• about his professional experience and then provided that CV in support of his application for a post;
• The incorrect information provided in the Registrant’s CV about his professional experience spanned three professional appointments; and
• The Registrant had limited insight into his actions.
• The Registrant had a lengthy and distinguished professional career at a senior level, and there were no previous regulatory concerns;
• The reference provided to the Panel attested positively to the Registrant’s usual honesty and integrity in his practice;
• The dishonesty was not sustained in that the Registrant made admissions in interview when directly asked about his professional experience and made admissions in his representations to the HCPC; and
• The Registrant had engaged with the HCPC through correspondence and providing representations.”
14. The original panel considered the misconduct in this case was too serious to be concluded with anything less than a Suspension Order. In reaching that decision it stated:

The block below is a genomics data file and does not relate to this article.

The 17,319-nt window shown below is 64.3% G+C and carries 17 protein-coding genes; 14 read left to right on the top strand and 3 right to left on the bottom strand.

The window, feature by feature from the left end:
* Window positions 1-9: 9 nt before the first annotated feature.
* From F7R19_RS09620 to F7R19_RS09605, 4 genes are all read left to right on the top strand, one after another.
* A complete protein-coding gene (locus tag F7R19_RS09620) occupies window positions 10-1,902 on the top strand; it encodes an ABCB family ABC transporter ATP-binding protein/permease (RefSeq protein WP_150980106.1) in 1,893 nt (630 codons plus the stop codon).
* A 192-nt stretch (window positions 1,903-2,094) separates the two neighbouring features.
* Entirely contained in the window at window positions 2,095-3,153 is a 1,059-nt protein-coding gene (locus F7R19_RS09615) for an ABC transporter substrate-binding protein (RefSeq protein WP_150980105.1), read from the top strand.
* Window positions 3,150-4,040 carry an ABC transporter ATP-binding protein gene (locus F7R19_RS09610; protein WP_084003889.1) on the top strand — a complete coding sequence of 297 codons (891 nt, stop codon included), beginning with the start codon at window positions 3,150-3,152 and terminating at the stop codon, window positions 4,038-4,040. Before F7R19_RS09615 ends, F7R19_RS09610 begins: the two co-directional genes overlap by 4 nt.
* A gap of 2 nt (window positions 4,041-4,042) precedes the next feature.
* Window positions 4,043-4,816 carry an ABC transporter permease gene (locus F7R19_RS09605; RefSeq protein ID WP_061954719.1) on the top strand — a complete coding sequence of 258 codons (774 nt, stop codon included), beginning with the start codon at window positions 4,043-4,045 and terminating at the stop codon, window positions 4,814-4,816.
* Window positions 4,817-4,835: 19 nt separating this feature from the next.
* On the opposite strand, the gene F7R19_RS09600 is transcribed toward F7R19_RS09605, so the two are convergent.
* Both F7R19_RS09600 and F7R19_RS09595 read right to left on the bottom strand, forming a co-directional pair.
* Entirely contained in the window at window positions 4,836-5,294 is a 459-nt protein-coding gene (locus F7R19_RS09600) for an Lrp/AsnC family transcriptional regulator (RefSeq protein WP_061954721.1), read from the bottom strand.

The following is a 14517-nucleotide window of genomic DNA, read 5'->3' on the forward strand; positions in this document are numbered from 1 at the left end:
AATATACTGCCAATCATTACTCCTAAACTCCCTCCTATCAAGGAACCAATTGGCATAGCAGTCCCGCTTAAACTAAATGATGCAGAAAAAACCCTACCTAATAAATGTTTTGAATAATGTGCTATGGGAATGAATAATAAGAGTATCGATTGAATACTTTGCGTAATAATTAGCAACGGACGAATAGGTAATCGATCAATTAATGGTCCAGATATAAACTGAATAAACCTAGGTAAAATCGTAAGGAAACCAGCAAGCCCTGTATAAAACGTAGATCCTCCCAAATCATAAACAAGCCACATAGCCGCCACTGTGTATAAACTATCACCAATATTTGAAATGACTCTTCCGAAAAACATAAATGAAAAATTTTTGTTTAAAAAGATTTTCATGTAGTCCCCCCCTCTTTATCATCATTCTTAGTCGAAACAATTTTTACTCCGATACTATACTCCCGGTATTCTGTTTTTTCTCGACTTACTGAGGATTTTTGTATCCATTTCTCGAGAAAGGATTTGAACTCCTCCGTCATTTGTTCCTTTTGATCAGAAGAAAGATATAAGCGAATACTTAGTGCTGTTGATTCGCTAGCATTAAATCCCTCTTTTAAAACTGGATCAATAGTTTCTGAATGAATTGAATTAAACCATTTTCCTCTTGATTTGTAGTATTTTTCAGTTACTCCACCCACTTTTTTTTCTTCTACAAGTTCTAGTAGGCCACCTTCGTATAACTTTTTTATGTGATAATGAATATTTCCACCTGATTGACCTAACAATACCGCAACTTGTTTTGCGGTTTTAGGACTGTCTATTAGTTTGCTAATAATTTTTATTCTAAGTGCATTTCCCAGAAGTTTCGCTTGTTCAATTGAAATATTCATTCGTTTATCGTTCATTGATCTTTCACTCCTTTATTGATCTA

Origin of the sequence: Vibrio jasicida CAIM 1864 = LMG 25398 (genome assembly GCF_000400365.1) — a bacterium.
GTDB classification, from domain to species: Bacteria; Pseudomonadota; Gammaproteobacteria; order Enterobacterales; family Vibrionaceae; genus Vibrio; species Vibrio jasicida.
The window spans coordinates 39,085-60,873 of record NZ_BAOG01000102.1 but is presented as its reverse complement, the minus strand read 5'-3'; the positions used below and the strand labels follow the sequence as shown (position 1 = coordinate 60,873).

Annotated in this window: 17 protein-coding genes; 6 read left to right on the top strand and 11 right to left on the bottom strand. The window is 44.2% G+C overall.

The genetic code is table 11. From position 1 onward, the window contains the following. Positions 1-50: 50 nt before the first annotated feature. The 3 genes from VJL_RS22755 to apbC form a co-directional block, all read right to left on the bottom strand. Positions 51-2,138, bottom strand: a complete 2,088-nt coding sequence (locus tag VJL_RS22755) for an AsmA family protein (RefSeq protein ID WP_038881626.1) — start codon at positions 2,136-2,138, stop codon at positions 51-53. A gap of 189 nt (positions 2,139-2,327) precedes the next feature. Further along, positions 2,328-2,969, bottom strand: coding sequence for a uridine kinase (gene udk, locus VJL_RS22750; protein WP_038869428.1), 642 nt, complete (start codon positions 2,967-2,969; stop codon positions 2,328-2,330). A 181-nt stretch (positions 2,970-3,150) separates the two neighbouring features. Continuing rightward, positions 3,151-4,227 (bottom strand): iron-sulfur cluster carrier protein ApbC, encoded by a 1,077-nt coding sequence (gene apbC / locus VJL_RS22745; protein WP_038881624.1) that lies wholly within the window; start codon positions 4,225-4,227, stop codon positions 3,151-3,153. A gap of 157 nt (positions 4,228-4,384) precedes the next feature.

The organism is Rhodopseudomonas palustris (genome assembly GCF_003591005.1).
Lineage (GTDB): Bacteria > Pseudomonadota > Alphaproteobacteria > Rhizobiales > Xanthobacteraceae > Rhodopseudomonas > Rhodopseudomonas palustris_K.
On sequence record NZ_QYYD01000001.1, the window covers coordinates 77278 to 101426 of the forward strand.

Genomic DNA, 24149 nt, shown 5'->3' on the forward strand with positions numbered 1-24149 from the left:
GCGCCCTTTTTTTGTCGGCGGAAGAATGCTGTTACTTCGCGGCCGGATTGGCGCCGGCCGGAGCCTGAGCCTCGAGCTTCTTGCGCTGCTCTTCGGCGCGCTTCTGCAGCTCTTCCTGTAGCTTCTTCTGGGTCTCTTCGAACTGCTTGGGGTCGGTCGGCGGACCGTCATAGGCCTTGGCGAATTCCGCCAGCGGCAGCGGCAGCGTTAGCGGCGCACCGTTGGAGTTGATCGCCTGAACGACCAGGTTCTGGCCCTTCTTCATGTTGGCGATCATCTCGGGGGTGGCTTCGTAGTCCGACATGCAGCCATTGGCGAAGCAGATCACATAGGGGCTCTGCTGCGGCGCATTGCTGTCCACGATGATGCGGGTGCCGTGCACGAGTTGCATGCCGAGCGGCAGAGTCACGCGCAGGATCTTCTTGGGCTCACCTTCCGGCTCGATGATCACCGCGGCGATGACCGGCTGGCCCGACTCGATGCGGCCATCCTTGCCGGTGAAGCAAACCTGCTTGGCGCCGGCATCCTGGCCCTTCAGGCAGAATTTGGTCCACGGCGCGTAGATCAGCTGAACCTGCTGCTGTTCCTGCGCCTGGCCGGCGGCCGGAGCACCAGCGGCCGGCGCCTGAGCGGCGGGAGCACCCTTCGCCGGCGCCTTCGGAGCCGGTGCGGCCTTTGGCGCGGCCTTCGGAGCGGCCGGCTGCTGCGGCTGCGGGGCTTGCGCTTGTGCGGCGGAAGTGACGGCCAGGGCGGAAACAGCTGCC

“The Panel next considered a Suspension Order and concluded that this was the appropriate and proportionate sanction in the circumstances of this case. Although the Panel had found that the Registrant’s insight was limited at this time, it considered that a Suspension Order would provide the opportunity to the Registrant to reflect on his misconduct and to demonstrate that he had developed an appropriate level of insight. The Panel also considered that such an Order is required to maintain public confidence in the profession and to uphold professional standards.
The Panel considered that the length of the Order should be for 12 months. This is with a view to the Registrant demonstrating to the next Panel that he has reflected on his actions and has developed sufficient insight into them. The Panel also considered that public confidence in the profession would be damaged if any lesser period were imposed.